On The Land

18 March, 2022

Silage value adds Tableland country

LOOKING for a way to value add to his 45-ha farm on the southern Tablelands, Paul Bradshaw has begun producing silage hay so delicious it has literally brought the tree climbing kangaroos down out of the trees to feed.

By Sally Turley

Paul Bradshaw on his farm.
Paul Bradshaw on his farm.

“When I did my first cut last year, we opened a bale out in the paddock to have a look at it and the cattle went crazy. Already on good feed, they burrowed into the bale, eating right into the centre, they were pawing at it and getting down, trying to roll in it,” he said. 

“Then in broad daylight, in the middle of all the fracas, a tree kangaroo climbed down out of a nearby tree and came over to eat from the 500kg bale of brachiari and creeping vigna silage! They say the proof is in the pudding, but I certainly did not expect that reaction!” 

Mr Bradshaw said after they purchased the rundown Millaa Millaa farm, that has now been the family’s home for 15 years, he fertilised it and locked it up for three years in a row, mulching the grass back down into the soil, and building up the soil quality.

“For the last few years, I have been applying Fodder Booster, a prescription silage blend fertiliser at 300kg/hectare. When ready for harvest, the dark green, high protein pasture was ensiled in the afternoon at its highest sugar content level,” he said. 

“I know I am producing a good product, but I have learned that being a good farmer and a successful business person are two completely different things. I thought that if I had a good product at a fair price it would sell, but it’s not that simple.” 

Mr Bradshaw said in good seasons, there was little demand for product locally and the reduced sales made it hard to maintain fair prices during dry times. 

“I don’t want to be one of those businesses that cash in on other people’s hardship during drought, but I also need to survive in the meantime,” he said. 

“So the western market has been a good option this year. I just loaded a semi-trailer of silage for a Charters Towers client needing feed for weaners. They are looking down the barrel of another dry year out west and apparently the cattle are loving the hay.” 

Mr Bradshaw initially planned to grow silage for his own use. Observing that beef cattle walk a lot more than dairy cows causing damage to paddocks in the extreme wet Millaa Millaa conditions, he thought he would buy a “dry block” to run cattle west of Ravenshoe and take good quality feed to them. 

“Millaa has the rainfall and soils needed to grow good quality pasture and the drier country is better suited to beef cattle. I believed the dung from those molasses and silage fed cattle would actually improve the soil quality there over time,” he said.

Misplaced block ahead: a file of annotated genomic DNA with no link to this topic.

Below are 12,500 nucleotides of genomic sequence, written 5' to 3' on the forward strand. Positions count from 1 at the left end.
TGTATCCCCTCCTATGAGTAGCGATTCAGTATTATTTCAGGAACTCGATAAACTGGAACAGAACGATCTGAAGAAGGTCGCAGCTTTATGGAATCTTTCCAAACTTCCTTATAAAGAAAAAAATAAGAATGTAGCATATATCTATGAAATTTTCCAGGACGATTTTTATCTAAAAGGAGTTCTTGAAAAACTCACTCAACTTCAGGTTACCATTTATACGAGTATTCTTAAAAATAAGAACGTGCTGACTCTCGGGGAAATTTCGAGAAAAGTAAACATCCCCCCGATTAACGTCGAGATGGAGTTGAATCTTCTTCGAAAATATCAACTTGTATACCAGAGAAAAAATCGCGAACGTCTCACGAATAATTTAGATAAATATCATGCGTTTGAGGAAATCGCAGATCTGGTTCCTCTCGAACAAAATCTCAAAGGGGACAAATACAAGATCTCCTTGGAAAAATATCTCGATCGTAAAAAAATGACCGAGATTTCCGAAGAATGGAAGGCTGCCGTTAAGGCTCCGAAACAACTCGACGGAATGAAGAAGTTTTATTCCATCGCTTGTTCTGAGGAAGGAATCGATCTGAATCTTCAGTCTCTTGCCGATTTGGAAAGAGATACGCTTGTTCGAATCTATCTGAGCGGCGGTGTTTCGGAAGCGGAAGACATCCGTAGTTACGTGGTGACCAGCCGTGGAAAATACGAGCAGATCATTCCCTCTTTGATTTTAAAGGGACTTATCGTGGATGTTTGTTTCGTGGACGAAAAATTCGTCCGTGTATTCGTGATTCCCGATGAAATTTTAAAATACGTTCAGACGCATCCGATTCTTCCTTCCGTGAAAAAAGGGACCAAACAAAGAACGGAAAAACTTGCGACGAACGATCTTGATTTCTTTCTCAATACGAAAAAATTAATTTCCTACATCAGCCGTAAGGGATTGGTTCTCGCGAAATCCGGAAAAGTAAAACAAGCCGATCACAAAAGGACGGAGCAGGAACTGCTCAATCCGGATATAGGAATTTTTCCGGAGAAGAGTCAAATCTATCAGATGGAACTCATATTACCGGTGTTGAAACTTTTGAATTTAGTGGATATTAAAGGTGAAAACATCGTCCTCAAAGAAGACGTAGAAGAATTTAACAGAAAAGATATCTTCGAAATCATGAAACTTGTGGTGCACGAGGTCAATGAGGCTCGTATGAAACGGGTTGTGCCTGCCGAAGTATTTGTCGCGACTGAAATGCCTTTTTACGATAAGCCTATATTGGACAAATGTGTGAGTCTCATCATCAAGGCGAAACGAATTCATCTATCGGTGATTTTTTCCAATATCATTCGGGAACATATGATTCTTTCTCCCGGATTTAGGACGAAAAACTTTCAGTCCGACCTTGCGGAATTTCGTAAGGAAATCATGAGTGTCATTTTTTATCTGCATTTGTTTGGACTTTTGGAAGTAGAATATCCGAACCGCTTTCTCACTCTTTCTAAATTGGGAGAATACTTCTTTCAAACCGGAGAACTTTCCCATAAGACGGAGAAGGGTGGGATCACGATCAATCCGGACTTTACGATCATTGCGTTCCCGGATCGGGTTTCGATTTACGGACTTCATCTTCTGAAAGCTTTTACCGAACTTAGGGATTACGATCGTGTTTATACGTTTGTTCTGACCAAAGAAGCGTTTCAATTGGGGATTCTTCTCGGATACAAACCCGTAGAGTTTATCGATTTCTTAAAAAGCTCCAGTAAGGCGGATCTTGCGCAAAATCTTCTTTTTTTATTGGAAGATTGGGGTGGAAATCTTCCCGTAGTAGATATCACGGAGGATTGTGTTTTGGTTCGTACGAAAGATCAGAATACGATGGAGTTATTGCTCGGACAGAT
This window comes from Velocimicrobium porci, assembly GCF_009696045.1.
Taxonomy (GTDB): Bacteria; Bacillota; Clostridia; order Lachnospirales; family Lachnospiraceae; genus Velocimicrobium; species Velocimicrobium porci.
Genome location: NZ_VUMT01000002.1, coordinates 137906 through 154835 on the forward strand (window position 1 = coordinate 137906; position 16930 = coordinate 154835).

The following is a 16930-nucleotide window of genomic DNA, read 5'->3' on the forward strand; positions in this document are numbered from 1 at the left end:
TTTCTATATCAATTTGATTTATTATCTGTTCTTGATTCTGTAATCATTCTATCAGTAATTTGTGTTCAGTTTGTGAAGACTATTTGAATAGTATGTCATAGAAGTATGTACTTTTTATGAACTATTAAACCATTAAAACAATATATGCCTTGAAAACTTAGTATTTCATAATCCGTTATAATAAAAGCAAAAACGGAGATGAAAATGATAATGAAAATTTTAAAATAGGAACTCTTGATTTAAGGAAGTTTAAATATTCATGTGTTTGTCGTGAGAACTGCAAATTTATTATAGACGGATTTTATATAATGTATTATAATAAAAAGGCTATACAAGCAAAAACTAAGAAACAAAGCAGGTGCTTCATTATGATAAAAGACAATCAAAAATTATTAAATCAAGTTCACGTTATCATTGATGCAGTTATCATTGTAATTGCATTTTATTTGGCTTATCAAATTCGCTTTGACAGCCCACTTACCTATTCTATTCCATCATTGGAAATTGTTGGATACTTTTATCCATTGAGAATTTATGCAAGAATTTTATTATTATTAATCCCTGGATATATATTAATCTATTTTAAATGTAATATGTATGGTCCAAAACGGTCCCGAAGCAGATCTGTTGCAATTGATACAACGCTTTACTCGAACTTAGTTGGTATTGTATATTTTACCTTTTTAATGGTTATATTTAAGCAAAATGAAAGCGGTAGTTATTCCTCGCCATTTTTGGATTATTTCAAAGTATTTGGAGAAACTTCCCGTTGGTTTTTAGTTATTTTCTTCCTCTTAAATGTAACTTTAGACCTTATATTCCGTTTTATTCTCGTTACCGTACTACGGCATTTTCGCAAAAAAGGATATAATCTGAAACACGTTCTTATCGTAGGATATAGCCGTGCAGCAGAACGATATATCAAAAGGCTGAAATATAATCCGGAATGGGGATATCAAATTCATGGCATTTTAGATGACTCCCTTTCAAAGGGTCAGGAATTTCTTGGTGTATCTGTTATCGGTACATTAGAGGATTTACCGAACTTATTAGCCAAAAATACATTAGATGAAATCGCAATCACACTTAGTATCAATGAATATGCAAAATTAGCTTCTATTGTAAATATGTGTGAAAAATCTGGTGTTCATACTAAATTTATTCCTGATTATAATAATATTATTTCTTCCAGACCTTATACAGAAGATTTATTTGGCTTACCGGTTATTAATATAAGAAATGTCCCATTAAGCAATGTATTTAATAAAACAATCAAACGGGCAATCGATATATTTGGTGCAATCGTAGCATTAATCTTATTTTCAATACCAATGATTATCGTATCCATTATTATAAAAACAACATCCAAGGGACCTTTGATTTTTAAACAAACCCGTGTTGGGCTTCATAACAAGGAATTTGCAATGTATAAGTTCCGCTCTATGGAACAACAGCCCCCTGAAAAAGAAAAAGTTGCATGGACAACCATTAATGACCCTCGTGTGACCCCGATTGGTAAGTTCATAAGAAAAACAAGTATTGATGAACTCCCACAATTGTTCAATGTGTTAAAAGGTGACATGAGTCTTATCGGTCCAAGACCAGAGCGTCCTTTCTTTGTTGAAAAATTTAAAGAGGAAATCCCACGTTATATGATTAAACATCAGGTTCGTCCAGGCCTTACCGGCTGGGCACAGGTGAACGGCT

The second property didn’t eventuate, but Mr Bradshaw’s love affair with silage continued. 

“Silage is a bankable product. It will keep for up to two years just laying out in the paddock and for up to fi ve years when shredded. It also ensures you can hang on to your best breeders even during a bad dry season,” he said. 

The grandson of a drover, Mr Bradshaw had wanted to own a farm on the Atherton Tablelands for as long as he could remember. Raised in Townsville, it was the mining industry however that occupied the first couple of decades of his working life. 

Proud of his family’s multi-generational association with cattle, he wound up working underground, for 13 years in the coal at Central Queensland’s Oakey Creek mine after spending nine years in underground hard rock mining around Charters Towers. 

Even though he planned to cease his mining job earlier, it took until his children had gone to university in 2006 for Mr Bradshaw to make the move back to the land. 

They bought the Millaa farm in 2006 and after a lot of hard work and money to improve pastures, it was up to scratch. But when Mr Bradshaw realised that cattle alone were not going to provide enough income to cover all the costs, he starting producing 70kg lick blocks from a mixture he had perfected over a long period of time. 

“The people who used them, loved them, but Tableland customers were telling me they were too big for them to handle and customers from out west reckoned they were too small, so it was back to the drawing board,” Mr Bradshaw said. 

“It was about this time we started doing quite a bit of international travel to places like the Netherlands and Switzerland. Although colder there, I noticed there were a lot of similarities. It was lush and green everywhere and the farms were around the same size as those on the Tablelands. 

“I saw that all the farmers there were cutting silage, they were doing it everywhere, on school grounds, on the sides of roads and footpaths. I thought of the good, level 10- ha paddock I had on my farm at home and decided silage was worth a try.”


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